## What is Free Cash Flow Conversion?

**Free** **Cash Flow Conversion **is a liquidity ratio that measures a company’s ability to convert its operating profits into free cash flow (FCF) in a given period.

By comparing a company’s available free cash flow along with a profitability metric, the FCF conversion rate helps evaluate the quality of a company’s cash flow generation.

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## How to Calculate Free Cash Flow Conversion

The free cash flow conversion rate measures a company’s efficiency at turning its profits into free cash flow from its core operations.

The idea here is to compare a company’s free cash flow to its EBITDA, which helps us understand how much FCF diverges from EBITDA.

Calculating the FCF conversion ratio comprises dividing a free cash flow metric by a measure of profit, such as EBITDA.

In theory, EBITDA should function as a rough proxy for operating cash flow.

But while the calculation of EBITDA does add-back depreciation and amortization (D&A), which are usually the most significant non-cash expense for companies, EBITDA neglects two major cash outflows:

- Capital Expenditures (Capex)
- Changes in Working Capital

To evaluate the true operating performance of a company and accurately forecast its future cash flows, these additional cash outflows and other non-cash (or non-recurring) adjustments are required to be accounted for.

## Free Cash Flow Conversion Formula

The formula for calculating the free cash flow conversion is as follows.

## Formula

- FCF Conversion = Free Cash Flow / EBITDA
Where:

- Free Cash Flow = Cash from Operations – Capital Expenditures

For simplicity, we’ll define free cash flow as cash from operations (CFO) minus capital expenditures (Capex).

Therefore, the FCF conversion rate can be interpreted as a company’s ability to convert its EBITDA into free cash flow.

The output for FCF-to-EBITDA is ordinarily expressed in percentage form, as well as in the form of a multiple.

## Free Cash Flow Conversion Rate Industry Benchmark

To perform industry comparisons, each metric should be calculated under the same set of standards.

In addition, management’s own calculations should be referenced, but never taken at face value and used for comparisons without first understanding which items are included or excluded.

Note that the calculation of free cash flow can be company-specific with a significant number of discretionary adjustments made along the way.

Often, FCF conversion rates can be most useful for internal comparisons to historical performance and to assess a company’s improvements (or lack of progress) over several time periods.

^{Siemens Industry-Specific Cash Conversion Example (Source: 2020 10-K)}

## How to Interpret the FCF Conversion Rate

A “good” free cash flow conversion rate would typically be consistently around or above 100%, as it indicates efficient working capital management.

An FCF conversion rate in excess of 100% can stem from:

- Improved Accounts Receivables (A/R) Collection Processes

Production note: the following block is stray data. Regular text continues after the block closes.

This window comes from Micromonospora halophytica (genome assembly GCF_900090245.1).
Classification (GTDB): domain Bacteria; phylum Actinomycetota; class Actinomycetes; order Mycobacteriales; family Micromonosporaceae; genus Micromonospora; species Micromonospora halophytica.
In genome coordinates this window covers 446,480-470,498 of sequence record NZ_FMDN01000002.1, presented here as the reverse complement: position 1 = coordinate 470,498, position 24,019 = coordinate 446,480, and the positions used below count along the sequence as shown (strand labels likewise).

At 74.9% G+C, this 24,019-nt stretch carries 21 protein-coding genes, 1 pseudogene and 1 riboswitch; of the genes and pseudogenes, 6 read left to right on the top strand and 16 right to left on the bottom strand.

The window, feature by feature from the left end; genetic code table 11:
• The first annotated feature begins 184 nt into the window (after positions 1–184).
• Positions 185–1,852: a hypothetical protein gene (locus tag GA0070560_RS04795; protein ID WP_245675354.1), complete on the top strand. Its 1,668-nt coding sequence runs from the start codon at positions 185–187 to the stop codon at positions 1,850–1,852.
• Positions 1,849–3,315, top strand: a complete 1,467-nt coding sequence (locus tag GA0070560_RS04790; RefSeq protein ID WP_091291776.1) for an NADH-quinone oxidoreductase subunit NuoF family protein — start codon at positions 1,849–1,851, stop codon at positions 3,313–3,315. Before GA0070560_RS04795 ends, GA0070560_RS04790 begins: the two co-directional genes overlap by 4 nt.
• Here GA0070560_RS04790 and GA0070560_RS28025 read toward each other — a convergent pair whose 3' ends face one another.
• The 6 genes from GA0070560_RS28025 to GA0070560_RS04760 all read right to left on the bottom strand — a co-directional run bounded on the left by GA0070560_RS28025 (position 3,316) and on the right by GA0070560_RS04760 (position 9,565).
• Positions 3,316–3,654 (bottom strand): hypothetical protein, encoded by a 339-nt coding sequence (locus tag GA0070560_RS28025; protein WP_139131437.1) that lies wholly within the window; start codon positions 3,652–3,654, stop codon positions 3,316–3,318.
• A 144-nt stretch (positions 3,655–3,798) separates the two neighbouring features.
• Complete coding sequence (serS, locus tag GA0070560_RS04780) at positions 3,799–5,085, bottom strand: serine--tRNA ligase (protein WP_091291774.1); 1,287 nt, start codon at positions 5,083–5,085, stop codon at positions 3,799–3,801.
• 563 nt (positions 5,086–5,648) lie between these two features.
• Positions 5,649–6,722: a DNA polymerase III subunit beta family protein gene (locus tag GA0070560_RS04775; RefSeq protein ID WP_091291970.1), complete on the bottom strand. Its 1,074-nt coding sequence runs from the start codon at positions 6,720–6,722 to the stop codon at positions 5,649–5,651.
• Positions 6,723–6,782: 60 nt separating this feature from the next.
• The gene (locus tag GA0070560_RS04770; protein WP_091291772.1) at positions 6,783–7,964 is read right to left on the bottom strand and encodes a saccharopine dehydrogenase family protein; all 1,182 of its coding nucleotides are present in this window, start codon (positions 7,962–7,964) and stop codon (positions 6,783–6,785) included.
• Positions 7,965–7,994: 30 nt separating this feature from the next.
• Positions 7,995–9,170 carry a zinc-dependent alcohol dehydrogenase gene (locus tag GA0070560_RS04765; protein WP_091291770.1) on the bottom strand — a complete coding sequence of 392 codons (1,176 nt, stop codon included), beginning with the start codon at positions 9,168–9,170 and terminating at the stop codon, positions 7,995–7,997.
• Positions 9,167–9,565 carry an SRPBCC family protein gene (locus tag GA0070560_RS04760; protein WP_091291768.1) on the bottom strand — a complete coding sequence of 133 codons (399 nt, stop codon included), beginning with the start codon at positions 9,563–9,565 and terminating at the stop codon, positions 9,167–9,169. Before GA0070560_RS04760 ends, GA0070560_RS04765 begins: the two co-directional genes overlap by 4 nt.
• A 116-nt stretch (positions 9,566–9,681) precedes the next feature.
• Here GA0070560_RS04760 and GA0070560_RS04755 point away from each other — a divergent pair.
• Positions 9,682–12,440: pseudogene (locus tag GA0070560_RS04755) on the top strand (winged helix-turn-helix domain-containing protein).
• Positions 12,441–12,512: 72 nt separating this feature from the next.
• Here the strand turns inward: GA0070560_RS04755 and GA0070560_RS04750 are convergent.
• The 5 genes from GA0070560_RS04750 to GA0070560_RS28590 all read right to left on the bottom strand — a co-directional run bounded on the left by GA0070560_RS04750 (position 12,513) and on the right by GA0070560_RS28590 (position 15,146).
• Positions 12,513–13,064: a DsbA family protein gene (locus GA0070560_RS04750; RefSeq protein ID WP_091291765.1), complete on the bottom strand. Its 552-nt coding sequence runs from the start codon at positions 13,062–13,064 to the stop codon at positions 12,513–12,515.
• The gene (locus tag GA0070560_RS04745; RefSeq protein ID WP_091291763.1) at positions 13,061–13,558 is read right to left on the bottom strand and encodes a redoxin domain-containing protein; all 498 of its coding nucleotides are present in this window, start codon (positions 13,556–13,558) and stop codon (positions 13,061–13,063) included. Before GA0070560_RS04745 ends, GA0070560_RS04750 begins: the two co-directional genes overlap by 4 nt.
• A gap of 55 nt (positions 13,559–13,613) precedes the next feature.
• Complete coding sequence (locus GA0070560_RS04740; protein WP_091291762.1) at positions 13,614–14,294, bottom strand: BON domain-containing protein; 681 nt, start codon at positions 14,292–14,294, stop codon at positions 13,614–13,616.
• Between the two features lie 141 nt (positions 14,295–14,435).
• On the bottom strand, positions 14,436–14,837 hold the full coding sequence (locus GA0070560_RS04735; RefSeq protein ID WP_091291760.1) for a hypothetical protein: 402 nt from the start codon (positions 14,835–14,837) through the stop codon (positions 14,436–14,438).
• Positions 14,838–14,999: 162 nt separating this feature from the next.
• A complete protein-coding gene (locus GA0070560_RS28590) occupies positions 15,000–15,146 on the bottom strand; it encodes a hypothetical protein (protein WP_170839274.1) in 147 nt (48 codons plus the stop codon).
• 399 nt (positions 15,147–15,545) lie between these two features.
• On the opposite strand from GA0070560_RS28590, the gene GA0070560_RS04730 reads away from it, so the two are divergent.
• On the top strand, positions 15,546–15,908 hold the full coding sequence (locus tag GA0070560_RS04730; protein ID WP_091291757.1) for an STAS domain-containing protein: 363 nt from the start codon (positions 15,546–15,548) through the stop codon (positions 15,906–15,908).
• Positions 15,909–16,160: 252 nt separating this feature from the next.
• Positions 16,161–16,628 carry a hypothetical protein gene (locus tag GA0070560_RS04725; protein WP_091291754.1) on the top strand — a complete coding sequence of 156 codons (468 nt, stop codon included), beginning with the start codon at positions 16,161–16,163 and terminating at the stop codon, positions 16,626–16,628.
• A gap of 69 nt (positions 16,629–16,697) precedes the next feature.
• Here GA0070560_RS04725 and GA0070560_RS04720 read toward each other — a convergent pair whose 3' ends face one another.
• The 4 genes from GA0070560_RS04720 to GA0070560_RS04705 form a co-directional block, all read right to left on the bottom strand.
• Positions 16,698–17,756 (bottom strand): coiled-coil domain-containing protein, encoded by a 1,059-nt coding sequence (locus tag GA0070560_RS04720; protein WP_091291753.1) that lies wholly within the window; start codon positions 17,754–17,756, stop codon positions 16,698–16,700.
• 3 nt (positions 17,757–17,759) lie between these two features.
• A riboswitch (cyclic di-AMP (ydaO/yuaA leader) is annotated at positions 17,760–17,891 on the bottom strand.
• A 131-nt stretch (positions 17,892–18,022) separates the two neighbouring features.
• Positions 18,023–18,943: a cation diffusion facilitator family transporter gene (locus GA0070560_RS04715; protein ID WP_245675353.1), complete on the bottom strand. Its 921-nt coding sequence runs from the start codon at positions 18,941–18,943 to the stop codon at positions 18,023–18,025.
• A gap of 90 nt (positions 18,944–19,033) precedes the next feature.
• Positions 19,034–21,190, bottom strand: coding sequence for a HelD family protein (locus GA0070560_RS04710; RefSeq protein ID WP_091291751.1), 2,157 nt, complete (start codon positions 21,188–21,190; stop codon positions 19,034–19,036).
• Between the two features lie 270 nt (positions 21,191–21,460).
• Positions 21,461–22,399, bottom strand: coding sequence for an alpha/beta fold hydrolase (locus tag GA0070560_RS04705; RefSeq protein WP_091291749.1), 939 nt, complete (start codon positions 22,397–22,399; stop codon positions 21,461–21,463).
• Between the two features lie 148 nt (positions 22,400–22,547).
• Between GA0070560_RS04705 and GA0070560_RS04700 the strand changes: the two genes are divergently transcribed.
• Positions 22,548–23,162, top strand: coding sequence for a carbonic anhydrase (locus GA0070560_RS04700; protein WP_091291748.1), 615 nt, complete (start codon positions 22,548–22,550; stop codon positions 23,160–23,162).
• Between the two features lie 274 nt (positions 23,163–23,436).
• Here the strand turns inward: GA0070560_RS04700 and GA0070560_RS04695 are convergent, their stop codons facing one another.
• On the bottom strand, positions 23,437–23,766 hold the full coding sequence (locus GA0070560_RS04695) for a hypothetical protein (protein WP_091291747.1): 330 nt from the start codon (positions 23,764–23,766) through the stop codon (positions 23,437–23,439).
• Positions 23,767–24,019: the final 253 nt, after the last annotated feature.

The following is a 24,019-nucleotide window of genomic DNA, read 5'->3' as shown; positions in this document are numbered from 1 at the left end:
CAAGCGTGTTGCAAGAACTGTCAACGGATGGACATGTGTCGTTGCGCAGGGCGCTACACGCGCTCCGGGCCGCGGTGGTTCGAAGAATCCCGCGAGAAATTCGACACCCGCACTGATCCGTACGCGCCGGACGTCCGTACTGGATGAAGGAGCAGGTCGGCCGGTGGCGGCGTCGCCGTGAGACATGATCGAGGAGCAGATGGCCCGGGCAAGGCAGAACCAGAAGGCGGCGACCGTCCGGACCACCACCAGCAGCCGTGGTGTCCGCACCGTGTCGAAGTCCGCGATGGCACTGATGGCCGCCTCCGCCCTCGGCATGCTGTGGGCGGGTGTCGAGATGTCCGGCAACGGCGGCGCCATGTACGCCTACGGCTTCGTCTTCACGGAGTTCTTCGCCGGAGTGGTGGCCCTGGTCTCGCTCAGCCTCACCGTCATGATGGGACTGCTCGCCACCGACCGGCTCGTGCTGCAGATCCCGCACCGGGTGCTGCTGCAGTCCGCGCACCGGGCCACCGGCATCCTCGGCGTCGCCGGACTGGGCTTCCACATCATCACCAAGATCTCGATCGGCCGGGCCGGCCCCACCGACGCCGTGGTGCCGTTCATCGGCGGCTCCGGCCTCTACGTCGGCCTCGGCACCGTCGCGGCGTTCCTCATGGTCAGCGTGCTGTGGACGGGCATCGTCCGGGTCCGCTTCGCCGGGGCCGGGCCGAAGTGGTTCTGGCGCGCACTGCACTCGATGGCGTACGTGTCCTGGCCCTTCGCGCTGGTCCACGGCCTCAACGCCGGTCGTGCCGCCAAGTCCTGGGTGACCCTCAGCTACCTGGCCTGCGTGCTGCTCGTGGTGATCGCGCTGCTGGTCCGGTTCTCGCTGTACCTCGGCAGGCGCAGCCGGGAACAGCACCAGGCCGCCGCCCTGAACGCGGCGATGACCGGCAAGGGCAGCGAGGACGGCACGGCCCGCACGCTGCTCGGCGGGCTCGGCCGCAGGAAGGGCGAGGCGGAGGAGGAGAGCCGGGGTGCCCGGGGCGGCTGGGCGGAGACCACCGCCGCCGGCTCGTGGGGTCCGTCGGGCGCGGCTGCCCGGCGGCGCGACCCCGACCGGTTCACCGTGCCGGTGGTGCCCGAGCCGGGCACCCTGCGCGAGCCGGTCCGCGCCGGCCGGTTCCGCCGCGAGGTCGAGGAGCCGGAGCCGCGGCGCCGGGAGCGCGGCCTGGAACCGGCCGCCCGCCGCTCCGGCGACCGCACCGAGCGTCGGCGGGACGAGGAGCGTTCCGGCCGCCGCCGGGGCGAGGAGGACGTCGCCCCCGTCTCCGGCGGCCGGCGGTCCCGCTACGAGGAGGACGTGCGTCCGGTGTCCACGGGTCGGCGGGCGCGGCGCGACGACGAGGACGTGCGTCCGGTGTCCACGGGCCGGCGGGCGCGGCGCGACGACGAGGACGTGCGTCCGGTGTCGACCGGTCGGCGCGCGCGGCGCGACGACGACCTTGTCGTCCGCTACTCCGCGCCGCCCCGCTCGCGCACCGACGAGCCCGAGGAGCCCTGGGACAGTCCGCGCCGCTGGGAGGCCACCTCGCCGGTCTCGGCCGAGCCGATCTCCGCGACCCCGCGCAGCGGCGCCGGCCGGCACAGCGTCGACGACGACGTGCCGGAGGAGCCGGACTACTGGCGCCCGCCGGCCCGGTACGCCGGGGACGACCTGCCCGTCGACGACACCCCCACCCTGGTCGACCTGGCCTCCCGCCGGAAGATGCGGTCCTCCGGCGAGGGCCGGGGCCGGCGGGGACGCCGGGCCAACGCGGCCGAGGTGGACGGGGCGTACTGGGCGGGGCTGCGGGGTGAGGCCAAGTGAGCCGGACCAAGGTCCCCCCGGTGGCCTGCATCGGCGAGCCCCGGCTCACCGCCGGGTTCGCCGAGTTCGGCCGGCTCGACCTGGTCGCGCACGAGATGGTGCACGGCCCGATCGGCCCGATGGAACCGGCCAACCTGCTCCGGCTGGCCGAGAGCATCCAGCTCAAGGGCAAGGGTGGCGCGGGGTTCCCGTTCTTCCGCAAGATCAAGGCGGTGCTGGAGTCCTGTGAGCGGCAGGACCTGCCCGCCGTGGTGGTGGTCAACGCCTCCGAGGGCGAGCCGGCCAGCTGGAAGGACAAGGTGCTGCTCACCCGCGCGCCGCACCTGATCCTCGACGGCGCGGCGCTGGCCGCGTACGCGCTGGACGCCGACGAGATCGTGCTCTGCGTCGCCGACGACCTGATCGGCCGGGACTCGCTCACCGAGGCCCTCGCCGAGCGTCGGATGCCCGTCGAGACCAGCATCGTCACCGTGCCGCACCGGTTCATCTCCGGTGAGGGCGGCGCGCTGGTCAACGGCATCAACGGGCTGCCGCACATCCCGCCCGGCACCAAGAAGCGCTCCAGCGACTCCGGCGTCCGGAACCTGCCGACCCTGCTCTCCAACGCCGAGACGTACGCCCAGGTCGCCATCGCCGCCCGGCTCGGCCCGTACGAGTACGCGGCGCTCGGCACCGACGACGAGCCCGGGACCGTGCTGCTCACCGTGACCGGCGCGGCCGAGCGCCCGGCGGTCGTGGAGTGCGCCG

- Favorable Negotiating Terms with Suppliers
- Quicker Inventory Turnover from Increased Market Demand

In contrast, “bad” FCF conversion would be well below 100% – and can be particularly concerning if there has been a distinct pattern showing deterioration in cash flow quality year-over-year.

A sub-par FCF conversion rate suggests inefficient working capital management and potentially underperforming underlying operations, which often consists of the following operating qualities:

- Build-Up of Customer Payments made on Credit
- Tightening of Credit Terms with Suppliers
- Slowing Inventory Turnover from Lackluster Customer Demand

To reiterate from earlier, problems can easily arise because of definitions varying considerably across different companies, as most companies can adjust the formula to suit their company’s specific needs (and announced operating targets).

But as a generalization, most companies pursue a target FCF conversion rate close to or greater than 100%.

## Free Cash Flow Conversion Rate – Excel Model Template

We’ll now move to a modeling exercise, which you can access by filling out the form below.

## FCF Conversion Rate Calculation Example

In our example exercise, we’ll be using the following assumptions for our company in Year 1.

- Cash from Operations (CFO): $50m
- Capital Expenditures (Capex): $10m
- Operating Income (EBIT): $45m
- Depreciation & Amortization (D&A): $8m

In the next step, we can calculate the free cash flow (CFO – Capex) and EBITDA:

- Free Cash Flow = $50m CFO – $10m Capex = $40m
- EBITDA = $45m EBIT + $8m D&A = $53m

For the rest of the forecast, we’ll be using a couple of more assumptions:

- Cash from Operations (CFO): Increasing by $5m each year
- Operating Income (EBIT): Increasing by $2m each year
- Capex and D&A: Remaining constant each year (i.e. straight-lined)

With these inputs, we can calculate the free cash flow conversion rate for each year.

For instance, in Year 0 we’ll divide the $40m in FCF by the $53m in EBITDA to get an FCF conversion rate of 75.5%.

Here, we’re essentially figuring out how close a company’s discretionary free cash flow gets to its EBITDA. Posted below, you can find a screenshot of the completed exercise.

In conclusion, we can see how the FCF conversion rate has increased over time from 75.5% in Year 1 to 98.4% in Year 5, which is driven by the FCF growth rate outpacing the EBITDA growth rate.